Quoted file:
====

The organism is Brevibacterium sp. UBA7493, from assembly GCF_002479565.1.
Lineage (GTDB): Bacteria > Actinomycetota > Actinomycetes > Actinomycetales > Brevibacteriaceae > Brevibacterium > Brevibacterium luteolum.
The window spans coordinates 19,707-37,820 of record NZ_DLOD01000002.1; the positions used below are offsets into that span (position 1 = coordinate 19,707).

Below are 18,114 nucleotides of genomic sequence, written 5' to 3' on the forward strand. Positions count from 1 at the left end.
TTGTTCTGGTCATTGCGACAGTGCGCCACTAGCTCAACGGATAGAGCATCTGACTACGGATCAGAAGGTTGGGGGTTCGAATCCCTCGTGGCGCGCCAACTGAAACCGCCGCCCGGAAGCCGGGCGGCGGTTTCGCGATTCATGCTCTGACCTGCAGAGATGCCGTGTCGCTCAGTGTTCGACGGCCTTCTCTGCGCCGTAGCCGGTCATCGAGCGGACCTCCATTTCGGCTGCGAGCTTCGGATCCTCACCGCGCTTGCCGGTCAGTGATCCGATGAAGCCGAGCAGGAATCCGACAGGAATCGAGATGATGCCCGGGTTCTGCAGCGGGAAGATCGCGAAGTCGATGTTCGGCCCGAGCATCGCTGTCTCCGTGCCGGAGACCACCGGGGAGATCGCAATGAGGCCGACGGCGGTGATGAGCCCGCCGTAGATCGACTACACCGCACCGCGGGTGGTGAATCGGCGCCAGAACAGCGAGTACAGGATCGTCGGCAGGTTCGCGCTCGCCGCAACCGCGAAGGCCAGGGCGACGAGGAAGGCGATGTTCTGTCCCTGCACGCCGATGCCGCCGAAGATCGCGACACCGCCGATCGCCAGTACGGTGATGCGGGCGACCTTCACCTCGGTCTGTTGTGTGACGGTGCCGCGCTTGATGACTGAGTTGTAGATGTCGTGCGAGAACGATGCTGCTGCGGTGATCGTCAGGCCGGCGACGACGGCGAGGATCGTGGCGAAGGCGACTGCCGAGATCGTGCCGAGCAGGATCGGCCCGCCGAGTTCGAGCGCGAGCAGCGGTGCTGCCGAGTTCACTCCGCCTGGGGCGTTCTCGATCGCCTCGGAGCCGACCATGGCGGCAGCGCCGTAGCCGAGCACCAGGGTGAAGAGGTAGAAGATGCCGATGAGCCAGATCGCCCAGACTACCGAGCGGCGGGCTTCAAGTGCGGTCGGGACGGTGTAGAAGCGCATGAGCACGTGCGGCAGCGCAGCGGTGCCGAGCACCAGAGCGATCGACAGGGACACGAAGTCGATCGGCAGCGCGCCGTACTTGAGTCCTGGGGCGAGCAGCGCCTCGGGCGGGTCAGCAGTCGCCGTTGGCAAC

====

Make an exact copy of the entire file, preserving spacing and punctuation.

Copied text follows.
The organism is Brevibacterium sp. UBA7493, from assembly GCF_002479565.1.
Lineage (GTDB): Bacteria > Actinomycetota > Actinomycetes > Actinomycetales > Brevibacteriaceae > Brevibacterium > Brevibacterium luteolum.
The window spans coordinates 19,707-37,820 of record NZ_DLOD01000002.1; the positions used below are offsets into that span (position 1 = coordinate 19,707).

Below are 18,114 nucleotides of genomic sequence, written 5' to 3' on the forward strand. Positions count from 1 at the left end.
TTGTTCTGGTCATTGCGACAGTGCGCCACTAGCTCAACGGATAGAGCATCTGACTACGGATCAGAAGGTTGGGGGTTCGAATCCCTCGTGGCGCGCCAACTGAAACCGCCGCCCGGAAGCCGGGCGGCGGTTTCGCGATTCATGCTCTGACCTGCAGAGATGCCGTGTCGCTCAGTGTTCGACGGCCTTCTCTGCGCCGTAGCCGGTCATCGAGCGGACCTCCATTTCGGCTGCGAGCTTCGGATCCTCACCGCGCTTGCCGGTCAGTGATCCGATGAAGCCGAGCAGGAATCCGACAGGAATCGAGATGATGCCCGGGTTCTGCAGCGGGAAGATCGCGAAGTCGATGTTCGGCCCGAGCATCGCTGTCTCCGTGCCGGAGACCACCGGGGAGATCGCAATGAGGCCGACGGCGGTGATGAGCCCGCCGTAGATCGACTACACCGCACCGCGGGTGGTGAATCGGCGCCAGAACAGCGAGTACAGGATCGTCGGCAGGTTCGCGCTCGCCGCAACCGCGAAGGCCAGGGCGACGAGGAAGGCGATGTTCTGTCCCTGCACGCCGATGCCGCCGAAGATCGCGACACCGCCGATCGCCAGTACGGTGATGCGGGCGACCTTCACCTCGGTCTGTTGTGTGACGGTGCCGCGCTTGATGACTGAGTTGTAGATGTCGTGCGAGAACGATGCTGCTGCGGTGATCGTCAGGCCGGCGACGACGGCGAGGATCGTGGCGAAGGCGACTGCCGAGATCGTGCCGAGCAGGATCGGCCCGCCGAGTTCGAGCGCGAGCAGCGGTGCTGCCGAGTTCACTCCGCCTGGGGCGTTCTCGATCGCCTCGGAGCCGACCATGGCGGCAGCGCCGTAGCCGAGCACCAGGGTGAAGAGGTAGAAGATGCCGATGAGCCAGATCGCCCAGACTACCGAGCGGCGGGCTTCAAGTGCGGTCGGGACGGTGTAGAAGCGCATGAGCACGTGCGGCAGCGCAGCGGTGCCGAGCACCAGAGCGATCGACAGGGACACGAAGTCGATCGGCAGCGCGCCGTACTTGAGTCCTGGGGCGAGCAGCGCCTCGGGCGGGTCAGCAGTCGCCGTTGGCAAC